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Global Tourism Resilience & Crisis Management Centre launches in Jordan
Edmund Bartlett, front row left, has been the driving force behind the project

Global Tourism Resilience & Crisis Management Centre launches in Jordan

Jamaica minister of tourism and Global Tourism Resilience & Crisis Management Centre (GTRCMC) co-founder, Edmund Bartlett, has landed in Jordan to inaugurate a new location for the organisation.

The new centre at the Middle East University will be referred to as the Taleb Rifai Centre.

It will operate under the leadership of professor Salam Almahadin, president of the university. 

Bartlett arrived earlier, accompanied by Kenya minister of tourism, Najib Balala.

They were greeted in Amman by Jordan minister of tourism, Nayef Himiedi Al-Fayez.

Jordan minister of tourism, Nayef Himiedi Al-Fayez, led the celebrations in Amman

Minister Al-Fayez of Jordan, said: “We welcome the inception of the Taleb Rifai Centre here at the Middle East University.

“We trust that this initiative will play a key role in delivering resilience, robustness and agility to the tourism industry which is one of the most important sectors in the Jordanian economy through its 13 per cent contribution to GDP.”

The Jordan facility is the third such satellite centre to launch, followings the GTRCMC debut in Jamaica and a facility in Kenya.


Earlier this month, the GTRCMC successfully launched the Global Tourism Resilience Day during an event at Expo 2020 in Dubai. 

The move was part of a multi-tier, international campaign to build resilience in the global travel industry through expansion of the Global Tourism Resilience & Disaster Management Centres.

A book tourism resilience was also released, outlining best practice.

The GTRCMC model works in partnership with an outstanding institution of higher learning, namely a well-situated university with departments covering management, research, innovation, civics, policy creation and international development.

Middle East University is just such a partner and will be the regional driver for further expansion in the Middle East and north Africa. 

Opened in 2005, the university has around 5,000 students, and through the Taleb Rifai Centre will seek to deliver an academically rigorous environment that will identify solutions.

Minister Bartlett welcomes Taleb Rifai to the stage during the event

“We will seek funding to conduct research and develop policies in tourism resilience and crisis management, provide capacity building for the tourism sector and provide tool­kits and guidelines.

“We will utilise its professional relations with other universities across the region and beyond to establish bilateral and multilateral projects and exchange programs,” explained Almahadin.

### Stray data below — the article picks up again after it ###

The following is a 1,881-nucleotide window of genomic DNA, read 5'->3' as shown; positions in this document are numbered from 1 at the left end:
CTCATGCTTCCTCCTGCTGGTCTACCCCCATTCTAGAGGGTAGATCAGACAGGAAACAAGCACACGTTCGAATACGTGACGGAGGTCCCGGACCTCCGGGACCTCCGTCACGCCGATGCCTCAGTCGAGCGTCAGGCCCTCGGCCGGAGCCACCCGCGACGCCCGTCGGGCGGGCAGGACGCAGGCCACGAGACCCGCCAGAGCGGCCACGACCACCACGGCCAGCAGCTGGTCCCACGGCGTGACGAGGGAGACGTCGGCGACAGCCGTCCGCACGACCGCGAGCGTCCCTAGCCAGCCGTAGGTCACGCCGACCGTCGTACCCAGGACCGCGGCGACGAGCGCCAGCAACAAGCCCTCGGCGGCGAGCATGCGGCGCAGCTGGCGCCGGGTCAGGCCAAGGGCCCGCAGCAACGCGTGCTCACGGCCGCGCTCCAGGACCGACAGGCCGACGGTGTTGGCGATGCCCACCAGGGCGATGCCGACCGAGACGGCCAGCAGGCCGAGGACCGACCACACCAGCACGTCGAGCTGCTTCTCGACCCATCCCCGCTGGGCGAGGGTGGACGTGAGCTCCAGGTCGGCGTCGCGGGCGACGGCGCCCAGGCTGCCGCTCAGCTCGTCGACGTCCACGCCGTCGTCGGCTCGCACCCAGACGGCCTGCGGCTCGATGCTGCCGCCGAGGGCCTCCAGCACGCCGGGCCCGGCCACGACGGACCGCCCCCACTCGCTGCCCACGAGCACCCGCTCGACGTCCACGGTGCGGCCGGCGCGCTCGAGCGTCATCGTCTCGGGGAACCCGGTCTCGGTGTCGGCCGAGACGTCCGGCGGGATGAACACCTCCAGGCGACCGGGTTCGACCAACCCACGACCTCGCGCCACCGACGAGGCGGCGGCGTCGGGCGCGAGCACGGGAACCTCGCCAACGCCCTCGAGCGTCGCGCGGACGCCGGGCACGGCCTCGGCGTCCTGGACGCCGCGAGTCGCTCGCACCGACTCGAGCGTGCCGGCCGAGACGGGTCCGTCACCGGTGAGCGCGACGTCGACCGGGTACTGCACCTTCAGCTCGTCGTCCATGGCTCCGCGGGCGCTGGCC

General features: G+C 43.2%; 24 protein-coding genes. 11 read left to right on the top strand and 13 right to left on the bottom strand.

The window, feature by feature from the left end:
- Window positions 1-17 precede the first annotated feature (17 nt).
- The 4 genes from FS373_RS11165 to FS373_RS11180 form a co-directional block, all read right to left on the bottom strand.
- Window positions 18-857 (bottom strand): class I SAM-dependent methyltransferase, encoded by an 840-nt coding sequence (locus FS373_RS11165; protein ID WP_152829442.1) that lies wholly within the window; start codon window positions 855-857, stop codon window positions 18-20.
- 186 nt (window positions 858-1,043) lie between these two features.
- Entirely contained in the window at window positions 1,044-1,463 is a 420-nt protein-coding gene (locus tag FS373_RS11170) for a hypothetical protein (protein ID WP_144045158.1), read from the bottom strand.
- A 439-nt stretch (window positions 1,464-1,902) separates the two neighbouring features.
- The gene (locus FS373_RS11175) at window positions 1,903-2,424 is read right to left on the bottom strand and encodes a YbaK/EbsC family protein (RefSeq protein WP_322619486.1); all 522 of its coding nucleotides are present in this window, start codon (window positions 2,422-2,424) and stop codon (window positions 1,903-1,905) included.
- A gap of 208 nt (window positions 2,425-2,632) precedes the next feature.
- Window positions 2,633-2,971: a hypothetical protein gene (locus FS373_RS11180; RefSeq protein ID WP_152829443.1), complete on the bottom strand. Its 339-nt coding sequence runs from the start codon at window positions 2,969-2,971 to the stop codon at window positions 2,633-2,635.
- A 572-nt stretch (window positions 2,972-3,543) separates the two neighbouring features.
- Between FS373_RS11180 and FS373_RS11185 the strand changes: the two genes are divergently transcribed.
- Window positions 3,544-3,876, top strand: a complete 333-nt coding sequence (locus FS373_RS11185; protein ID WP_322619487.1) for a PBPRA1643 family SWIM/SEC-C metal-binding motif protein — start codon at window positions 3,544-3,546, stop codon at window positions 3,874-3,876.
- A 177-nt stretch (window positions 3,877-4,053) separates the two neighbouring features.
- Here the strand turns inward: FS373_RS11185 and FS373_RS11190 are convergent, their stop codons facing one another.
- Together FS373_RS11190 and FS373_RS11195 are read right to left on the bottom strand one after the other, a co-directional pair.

Dozens of industry leaders from around the world were in attendance

Just days ago in Dubai, the GTRCMC signed and launched partnerships with Canadian and Bulgarian schools of higher learning. 

In Toronto, George Brown College has seven academic centres and locations.

It is located on the territory of the Mississaugas of the Credit First Nation and other indigenous peoples, and seeks to build connections between people who learn, work and live in the community.

In Bulgaria, the 100-year-old University of National and World Economy - the oldest and largest school of economics in south-east Europe - was the selected partner.

A new centre will be established under the tutelage of former tourism minister, Nikolina Angelkova.

“The students at all these universities are critical to the program’s success in that it starts with research, understanding and developing the regional risk profile, recommending best practices to influence policy-making based on empirical data and other success-based programs,” Bartlett elaborated.

“It’s a five-step program starting with the youth: research, evaluate, mitigate, respond and recover.”

More Information

The Global Tourism Resilience & Crisis Management Centre, headquartered in Jamaica at the University of the West Indies (Mona campus), was the first academic resource centre dedicated to addressing crises and resilience for the travel industry of the region.

The body assists destinations in preparedness, management and recovery from disruptions and/or crises that impact tourism and threaten economies and livelihoods globally.

Since its inception in 2018, several satellite centres have been launched in Kenya, Canada, Jordan and Bulgaria.

Others are in the process of inscription in Costa Rica, Nigeria, Spain, Greece and Ghana.

Find out more about the Global Tourism Resilience & Crisis Management Centre on the official website or take a look at a series of shots from the dedication of the centre here.